The year was 2012, and I had this half-baked idea to get myself better at cooking as part of a healthy lifestyle change. Half-baked is a pretty terrible approach to most meals, but I felt had to start somewhere.
At this early stage, I was aware how to put frozen things into an oven and wait an appropriate amount of time, and I had a similar working understanding of microwaves as well; but working with “ingredients” to make something from scratch was still unchartered territory.
People with a keen grasp of history might tell you, that the internet existed way back in 2012, so learning this foreign new skill could have easily started there, but no. I opted for the slightly more cavalier approach of assuming I had all the necessary skills already, and would simply muddle through.
The results were a mixed bag at this early stage. As in different levels of shit. All of them I was immensely proud of at the time. My “curry from a jar” was a particular specialty.
My successes here were all pretty basic as you can imagine, but this was a world apart from my university diet of toast, takeaways and the occasional fry-up.
I started running just after university, having coincidentally put on about five stone. Two years on, I had now lost that weight due to a combination of racking up some pretty reasonable distance PB’s, and eating a lower quantity of my crap diet.
By the following year, despite an obvious lack of effort and research, I had improved a lot. Still amateurish by most people’s standards, but I could now make uncomplicated stir-fries with a vastly increased range of ingredients over the previous year. However laughable, it was definitely proving worth it. My running was improving, and I reasoned that this must at very least, be playing a small part in that.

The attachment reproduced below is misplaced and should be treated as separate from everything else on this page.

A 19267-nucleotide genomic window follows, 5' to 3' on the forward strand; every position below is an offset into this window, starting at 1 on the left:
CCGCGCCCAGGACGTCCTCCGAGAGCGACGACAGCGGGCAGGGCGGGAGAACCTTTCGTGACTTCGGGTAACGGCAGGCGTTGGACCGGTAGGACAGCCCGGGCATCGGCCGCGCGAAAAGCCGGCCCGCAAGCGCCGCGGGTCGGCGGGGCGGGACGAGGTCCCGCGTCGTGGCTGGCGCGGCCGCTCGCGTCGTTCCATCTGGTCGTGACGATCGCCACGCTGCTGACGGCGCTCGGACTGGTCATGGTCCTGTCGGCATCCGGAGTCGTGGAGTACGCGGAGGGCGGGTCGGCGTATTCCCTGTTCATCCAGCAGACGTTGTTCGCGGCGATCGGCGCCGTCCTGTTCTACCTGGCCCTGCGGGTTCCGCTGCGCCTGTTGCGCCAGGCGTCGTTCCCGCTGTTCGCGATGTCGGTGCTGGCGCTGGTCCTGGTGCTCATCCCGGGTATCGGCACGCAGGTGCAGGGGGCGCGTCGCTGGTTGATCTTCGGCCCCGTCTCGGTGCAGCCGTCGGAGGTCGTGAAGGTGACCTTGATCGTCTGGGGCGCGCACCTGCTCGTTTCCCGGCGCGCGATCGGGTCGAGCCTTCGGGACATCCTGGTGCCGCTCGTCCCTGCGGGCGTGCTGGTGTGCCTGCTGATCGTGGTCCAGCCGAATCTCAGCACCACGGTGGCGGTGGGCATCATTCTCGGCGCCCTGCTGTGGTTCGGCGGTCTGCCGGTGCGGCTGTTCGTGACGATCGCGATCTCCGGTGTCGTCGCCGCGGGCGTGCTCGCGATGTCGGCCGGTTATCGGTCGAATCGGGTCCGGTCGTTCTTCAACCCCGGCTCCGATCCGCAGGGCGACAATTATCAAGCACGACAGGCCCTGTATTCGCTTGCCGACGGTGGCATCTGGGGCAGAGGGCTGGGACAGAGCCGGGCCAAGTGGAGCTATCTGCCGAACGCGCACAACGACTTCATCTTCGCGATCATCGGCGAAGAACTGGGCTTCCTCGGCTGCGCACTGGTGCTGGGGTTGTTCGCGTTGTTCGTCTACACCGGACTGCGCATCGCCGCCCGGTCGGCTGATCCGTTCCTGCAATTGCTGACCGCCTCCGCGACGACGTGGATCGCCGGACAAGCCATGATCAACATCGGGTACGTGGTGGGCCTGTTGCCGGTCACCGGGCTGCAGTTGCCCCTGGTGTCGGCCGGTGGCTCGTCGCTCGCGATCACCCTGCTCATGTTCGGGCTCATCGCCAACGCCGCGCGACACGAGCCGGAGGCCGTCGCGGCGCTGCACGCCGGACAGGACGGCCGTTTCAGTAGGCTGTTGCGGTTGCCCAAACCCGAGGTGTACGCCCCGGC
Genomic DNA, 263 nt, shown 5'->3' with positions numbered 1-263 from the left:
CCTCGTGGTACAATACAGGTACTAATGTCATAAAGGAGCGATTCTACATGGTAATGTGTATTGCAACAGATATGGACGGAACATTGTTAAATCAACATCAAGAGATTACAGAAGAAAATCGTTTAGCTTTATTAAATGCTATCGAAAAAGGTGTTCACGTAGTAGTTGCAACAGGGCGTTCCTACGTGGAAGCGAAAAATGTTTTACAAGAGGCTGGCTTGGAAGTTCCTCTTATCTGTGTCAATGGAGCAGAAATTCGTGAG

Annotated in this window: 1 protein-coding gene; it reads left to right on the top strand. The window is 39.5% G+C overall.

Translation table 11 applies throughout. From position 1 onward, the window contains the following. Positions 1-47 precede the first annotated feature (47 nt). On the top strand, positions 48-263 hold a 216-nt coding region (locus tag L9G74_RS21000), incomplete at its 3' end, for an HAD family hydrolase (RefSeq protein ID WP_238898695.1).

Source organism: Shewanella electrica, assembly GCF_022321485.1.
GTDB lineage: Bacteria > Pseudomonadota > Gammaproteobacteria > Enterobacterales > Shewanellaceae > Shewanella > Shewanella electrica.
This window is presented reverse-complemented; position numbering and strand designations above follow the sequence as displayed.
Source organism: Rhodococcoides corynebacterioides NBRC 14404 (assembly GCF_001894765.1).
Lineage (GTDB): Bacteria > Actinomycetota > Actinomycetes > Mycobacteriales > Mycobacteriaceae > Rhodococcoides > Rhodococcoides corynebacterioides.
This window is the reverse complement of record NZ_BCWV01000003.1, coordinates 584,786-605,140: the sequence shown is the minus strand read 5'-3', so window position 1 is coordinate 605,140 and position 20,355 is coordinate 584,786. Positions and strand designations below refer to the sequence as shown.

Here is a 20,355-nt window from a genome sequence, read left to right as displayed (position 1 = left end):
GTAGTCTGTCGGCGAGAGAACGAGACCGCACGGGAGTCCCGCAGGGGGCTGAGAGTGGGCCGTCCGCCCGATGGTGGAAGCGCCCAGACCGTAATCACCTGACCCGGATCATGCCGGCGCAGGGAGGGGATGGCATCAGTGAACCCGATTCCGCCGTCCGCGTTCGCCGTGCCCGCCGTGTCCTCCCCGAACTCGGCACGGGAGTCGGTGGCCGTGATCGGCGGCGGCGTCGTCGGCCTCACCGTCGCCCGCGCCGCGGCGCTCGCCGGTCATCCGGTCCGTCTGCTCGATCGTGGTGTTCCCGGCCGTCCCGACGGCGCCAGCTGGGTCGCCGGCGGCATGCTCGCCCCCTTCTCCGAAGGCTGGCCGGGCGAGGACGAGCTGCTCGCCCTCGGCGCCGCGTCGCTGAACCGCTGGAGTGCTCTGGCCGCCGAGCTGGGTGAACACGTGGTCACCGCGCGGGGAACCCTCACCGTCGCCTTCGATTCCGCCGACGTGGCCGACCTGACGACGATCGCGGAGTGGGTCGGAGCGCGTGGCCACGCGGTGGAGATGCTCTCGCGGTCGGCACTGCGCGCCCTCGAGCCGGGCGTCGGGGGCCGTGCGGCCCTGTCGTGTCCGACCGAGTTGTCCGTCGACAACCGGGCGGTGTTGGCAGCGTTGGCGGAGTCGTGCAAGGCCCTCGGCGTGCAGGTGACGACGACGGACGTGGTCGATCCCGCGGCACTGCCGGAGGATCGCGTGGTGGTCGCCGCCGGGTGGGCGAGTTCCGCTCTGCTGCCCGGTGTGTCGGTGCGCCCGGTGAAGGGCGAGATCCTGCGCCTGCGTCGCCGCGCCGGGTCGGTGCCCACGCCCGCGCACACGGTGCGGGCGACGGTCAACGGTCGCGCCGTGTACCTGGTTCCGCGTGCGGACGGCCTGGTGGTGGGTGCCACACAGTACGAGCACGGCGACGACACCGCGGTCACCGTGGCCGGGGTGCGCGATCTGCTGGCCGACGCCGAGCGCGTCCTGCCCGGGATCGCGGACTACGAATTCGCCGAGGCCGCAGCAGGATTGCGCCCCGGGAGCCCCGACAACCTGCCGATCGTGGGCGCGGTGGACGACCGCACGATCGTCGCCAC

I would describe my working knowledge of nutrition at this time as “confident, but often wrong”. This is often the problem with a ‘little bit’ of knowledge. It’s very easy to become overly certain of things.
Fast forward a few years and I was now a qualified Personal Trainer, making my way in a new career with what was now a little more understanding of the many training and lifestyle things I did wrong, and some of the things I accidentally got right. The point is, I now found it extremely embarrassing how visibly proud I was at the time.
Some people call it the “Dunning-Kruger” effect. When a small amount of information supplies you with a lot of confidence, but add a bit more, and it supplies you with doubts. Obviously, this is not the case for everybody, but this is DEFINITELY where I was at the time.
These days, I’m certainly no “chef”, but I am “sufficient” enough to eat a much healthier (and more aesthetically pleasing) diet than I ever used to. Although I rarely post about my creations to social media anymore, due to my totally rational, crippling fear of being embarrassed by how naff it is in a few years’ time.
It is reassuringly embarrassing, albeit stemming from my own specific neuroticism, to find such fault in earlier great pride, and things like “Facebook Memories” really compiles the self-consciousness by shoving it in your face on a daily basis. WHY did I have to be so confident of my brilliance, from a plate of pasta and chopped up hotdog sausages the evening before a marathon, that I felt compelled enough to post it on Facebook!??
But if there was not at least a little bit of cringe-worthy history on the timeline of my young adult life, that would surely mean a distinct lack of development. That I was basically just doing and thinking the same things over and over. Or at least that’s what I keep telling myself.
Now, as a strict flexitarian (lol I’m so funny), I am constantly updating my food choices as there’s so much to consider now in terms of healthiness, cost, ethics, environmental and whether I actually know how to cook it or not.
So, I now quite eagerly anticipate looking back at this thought-spew of a blog post, in maybe five years’ time and be embarrassed perhaps, at the sheer simplicity of my current health guidelines. Or maybe I’ll just remember that time in my youth, when I thought fried egg on a frozen pizza was some sort of nutritional master stroke. Who knows…?
In summary then:
Keep learning, keep developing, and keep that embarrassment alive!